Unit 2 develops student knowledge and understanding of the ways literary texts connect with each other. Drawing on a range of language and literary experiences, students consider the relationships between texts, genres, authors, audiences and contexts. Ideas, language and structure of different texts are compared and contrasted. Connections between texts are established by analysing their similarities and differences, for example, through intertextuality and other patterns and allusions evident in ideas, language used and forms of texts. Students create analytical responses that are evidence-based and convincing. By experimenting with text structures and language features, students understand how imaginative texts are informed by analytical responses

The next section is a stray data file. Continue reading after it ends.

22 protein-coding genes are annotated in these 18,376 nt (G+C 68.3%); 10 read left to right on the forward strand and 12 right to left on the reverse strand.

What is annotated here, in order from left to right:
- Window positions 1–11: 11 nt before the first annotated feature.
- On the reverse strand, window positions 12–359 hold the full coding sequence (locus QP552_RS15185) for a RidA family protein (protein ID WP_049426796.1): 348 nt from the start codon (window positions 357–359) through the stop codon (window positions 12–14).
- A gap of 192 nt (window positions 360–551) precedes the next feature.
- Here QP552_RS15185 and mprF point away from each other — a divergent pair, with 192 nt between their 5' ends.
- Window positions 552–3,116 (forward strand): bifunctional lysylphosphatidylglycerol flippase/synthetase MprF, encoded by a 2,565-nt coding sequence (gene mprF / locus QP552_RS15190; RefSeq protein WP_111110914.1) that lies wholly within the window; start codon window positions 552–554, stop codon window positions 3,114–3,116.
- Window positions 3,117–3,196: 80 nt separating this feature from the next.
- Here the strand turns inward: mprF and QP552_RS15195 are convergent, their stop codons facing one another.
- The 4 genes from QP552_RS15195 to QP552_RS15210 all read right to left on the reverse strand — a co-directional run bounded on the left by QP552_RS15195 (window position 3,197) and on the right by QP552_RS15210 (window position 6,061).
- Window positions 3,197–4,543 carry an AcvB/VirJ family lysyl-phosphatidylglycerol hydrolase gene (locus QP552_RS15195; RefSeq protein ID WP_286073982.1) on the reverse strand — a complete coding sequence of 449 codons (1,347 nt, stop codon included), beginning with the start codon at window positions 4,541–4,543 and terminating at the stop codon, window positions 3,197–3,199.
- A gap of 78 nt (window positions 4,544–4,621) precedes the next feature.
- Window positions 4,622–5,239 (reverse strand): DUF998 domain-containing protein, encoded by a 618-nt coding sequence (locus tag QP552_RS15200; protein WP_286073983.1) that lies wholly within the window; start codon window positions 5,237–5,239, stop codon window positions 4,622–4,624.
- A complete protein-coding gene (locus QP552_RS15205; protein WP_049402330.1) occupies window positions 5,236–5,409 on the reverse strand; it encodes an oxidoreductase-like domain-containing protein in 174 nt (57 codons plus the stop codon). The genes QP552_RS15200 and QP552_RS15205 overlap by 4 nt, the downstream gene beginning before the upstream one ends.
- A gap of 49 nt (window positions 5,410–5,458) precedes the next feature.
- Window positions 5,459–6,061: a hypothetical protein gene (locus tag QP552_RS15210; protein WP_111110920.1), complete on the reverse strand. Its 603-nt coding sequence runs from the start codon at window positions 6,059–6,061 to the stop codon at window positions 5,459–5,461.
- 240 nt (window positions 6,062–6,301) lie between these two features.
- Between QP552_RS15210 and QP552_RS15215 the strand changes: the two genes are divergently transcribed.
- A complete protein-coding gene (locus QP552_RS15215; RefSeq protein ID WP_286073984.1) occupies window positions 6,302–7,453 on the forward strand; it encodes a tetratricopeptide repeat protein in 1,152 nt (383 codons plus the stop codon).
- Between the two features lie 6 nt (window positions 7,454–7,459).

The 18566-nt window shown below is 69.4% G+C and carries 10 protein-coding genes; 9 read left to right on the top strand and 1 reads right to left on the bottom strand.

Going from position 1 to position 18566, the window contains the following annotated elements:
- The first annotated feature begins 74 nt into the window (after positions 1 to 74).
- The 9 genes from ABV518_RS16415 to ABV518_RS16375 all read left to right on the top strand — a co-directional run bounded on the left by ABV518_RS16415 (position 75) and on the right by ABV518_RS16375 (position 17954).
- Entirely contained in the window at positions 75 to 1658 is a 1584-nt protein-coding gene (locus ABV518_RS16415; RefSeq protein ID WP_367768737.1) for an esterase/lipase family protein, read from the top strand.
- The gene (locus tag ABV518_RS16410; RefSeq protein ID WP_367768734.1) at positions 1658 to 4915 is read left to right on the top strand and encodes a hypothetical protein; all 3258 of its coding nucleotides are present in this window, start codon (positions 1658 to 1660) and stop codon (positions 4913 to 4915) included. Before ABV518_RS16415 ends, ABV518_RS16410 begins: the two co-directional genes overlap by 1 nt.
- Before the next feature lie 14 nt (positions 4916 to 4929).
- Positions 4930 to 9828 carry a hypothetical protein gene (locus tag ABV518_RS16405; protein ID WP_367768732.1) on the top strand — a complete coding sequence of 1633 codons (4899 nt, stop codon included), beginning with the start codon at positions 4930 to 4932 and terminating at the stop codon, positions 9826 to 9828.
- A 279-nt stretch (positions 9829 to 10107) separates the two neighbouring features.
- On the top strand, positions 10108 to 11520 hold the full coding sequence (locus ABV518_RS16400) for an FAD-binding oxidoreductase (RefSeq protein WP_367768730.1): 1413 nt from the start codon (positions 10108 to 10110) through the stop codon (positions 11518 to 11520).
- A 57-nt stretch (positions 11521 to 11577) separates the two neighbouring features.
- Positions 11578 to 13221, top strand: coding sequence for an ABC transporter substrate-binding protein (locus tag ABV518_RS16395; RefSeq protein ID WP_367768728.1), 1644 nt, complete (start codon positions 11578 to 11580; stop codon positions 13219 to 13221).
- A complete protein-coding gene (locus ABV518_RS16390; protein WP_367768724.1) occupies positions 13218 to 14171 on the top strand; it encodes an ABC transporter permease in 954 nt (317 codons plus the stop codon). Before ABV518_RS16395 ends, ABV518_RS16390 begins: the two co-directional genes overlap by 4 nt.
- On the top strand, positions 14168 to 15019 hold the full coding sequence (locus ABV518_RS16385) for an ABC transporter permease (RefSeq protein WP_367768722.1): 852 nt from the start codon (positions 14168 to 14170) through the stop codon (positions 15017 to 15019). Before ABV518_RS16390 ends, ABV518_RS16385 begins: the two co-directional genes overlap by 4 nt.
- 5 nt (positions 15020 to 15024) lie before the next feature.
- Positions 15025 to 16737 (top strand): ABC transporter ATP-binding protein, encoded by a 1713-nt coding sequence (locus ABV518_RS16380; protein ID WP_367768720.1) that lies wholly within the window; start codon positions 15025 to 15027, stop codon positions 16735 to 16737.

how the choice and combinations of mode, medium and form transform texts
the ways in which informed reading influences interpretation of texts.
Compare and evaluate the form, language and content of literary texts including:
the ways in which text structures, language features and stylistic choices provide a framework for audiences’ expectations, responses and interpretations
the ways in which texts resemble and refer to other texts, for example, through parody, imitation, appropriation and transformation, and the ways in which adaptations of earlier texts allow new insights into original texts
how aspects of literary texts have been appropriated into popular culture, for example, through the use of iconic literary situations, symbols or characters
the ways in which different literary forms may evolve, for example, the development of digital storytelling.